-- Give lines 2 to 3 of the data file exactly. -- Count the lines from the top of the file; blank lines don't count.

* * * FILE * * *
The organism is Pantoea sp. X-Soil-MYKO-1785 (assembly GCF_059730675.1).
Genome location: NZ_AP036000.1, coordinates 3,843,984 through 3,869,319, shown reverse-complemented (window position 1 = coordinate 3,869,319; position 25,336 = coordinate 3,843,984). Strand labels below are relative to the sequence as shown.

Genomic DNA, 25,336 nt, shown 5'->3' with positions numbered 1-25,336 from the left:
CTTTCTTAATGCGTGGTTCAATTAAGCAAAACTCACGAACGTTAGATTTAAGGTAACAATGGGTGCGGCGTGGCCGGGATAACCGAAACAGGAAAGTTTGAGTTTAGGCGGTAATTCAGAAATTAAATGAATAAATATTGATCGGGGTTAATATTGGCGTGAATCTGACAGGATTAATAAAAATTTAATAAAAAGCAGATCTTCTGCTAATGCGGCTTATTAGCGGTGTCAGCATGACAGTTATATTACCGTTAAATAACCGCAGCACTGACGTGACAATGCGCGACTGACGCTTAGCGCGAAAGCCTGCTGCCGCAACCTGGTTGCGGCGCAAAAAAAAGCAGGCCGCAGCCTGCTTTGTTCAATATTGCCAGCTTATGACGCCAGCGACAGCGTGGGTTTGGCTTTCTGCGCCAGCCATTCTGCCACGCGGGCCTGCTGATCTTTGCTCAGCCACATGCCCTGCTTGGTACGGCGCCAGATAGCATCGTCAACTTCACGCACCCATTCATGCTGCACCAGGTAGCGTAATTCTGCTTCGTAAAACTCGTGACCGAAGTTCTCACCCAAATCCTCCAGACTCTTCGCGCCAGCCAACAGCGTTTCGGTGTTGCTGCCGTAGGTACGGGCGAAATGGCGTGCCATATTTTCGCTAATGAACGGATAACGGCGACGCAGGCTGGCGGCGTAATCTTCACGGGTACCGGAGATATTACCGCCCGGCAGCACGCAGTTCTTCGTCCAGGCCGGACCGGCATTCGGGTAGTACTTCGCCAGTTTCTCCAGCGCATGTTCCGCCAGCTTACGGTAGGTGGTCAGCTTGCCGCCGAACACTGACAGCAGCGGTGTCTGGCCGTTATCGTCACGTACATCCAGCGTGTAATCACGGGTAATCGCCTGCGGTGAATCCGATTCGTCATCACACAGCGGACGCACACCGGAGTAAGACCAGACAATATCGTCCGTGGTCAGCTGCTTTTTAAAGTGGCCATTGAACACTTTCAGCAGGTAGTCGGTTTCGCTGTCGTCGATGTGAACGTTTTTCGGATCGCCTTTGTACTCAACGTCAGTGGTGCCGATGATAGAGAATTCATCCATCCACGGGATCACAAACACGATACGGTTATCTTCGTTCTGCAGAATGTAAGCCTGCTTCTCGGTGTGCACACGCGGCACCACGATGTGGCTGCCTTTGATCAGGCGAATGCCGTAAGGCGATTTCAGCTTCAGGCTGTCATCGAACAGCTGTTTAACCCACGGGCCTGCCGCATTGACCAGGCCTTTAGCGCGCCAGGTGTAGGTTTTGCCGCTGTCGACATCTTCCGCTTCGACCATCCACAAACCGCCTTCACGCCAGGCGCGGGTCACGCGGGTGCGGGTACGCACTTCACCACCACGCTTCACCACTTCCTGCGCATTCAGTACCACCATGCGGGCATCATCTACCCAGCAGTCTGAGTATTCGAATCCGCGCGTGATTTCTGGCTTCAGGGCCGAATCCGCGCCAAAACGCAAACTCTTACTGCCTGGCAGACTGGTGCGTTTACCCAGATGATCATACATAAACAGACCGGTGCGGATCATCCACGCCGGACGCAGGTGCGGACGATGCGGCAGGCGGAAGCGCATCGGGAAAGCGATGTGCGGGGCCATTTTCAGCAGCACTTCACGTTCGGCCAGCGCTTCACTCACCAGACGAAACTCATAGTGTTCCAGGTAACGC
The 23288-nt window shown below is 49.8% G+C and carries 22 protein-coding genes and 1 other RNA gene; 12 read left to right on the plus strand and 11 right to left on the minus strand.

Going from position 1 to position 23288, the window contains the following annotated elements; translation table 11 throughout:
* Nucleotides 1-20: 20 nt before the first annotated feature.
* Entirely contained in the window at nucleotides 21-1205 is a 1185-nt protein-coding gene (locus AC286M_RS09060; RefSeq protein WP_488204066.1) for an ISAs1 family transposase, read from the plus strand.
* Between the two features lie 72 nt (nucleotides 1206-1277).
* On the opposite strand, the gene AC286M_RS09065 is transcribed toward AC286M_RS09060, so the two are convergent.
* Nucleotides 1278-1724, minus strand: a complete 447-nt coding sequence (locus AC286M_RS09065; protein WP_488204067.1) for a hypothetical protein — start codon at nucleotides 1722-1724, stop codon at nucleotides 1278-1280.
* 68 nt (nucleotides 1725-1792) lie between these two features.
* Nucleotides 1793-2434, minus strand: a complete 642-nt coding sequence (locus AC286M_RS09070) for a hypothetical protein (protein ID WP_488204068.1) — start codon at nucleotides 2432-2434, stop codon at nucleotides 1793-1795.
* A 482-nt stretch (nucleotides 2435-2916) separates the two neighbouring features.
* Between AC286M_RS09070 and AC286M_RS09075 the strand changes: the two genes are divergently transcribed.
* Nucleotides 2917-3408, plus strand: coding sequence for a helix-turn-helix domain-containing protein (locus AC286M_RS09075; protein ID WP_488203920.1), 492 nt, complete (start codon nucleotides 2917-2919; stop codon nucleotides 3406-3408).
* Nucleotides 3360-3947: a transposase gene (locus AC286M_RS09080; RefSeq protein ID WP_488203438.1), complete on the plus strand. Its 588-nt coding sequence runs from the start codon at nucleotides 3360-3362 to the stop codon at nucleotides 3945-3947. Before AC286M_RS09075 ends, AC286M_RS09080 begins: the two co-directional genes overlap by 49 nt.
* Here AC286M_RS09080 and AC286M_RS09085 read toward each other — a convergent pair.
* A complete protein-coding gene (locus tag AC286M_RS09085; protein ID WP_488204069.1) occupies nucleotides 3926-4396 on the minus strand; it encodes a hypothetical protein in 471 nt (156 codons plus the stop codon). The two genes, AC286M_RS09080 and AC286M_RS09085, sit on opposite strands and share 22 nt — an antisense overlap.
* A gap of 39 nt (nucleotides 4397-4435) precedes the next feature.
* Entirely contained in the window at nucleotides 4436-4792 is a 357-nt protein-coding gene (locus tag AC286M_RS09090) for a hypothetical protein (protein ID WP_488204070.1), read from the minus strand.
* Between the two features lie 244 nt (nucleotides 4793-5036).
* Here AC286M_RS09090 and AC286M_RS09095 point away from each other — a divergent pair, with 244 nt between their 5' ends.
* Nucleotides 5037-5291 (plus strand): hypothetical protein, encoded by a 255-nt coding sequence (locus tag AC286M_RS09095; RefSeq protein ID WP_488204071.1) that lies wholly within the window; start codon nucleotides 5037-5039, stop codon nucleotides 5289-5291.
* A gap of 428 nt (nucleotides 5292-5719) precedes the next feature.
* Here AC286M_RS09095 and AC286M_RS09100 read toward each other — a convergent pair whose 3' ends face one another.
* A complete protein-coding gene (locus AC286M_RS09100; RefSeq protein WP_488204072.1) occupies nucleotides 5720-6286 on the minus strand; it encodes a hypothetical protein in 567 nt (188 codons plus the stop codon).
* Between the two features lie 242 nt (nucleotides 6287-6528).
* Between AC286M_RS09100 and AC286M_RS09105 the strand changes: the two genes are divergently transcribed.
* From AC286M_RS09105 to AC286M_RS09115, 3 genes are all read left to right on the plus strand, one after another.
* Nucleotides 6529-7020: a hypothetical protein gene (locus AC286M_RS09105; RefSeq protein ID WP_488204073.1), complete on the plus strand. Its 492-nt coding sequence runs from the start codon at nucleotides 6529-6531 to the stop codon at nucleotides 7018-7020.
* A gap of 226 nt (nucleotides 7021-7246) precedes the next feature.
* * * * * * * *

Genome location: NZ_AP036000.1, coordinates 3,843,984 through 3,869,319, shown reverse-complemented (window position 1 = coordinate 3,869,319; position 25,336 = coordinate 3,843,984). Strand labels below are relative to the sequence as shown.

Genomic DNA, 25,336 nt, shown 5'->3' with positions numbered 1-25,336 from the left: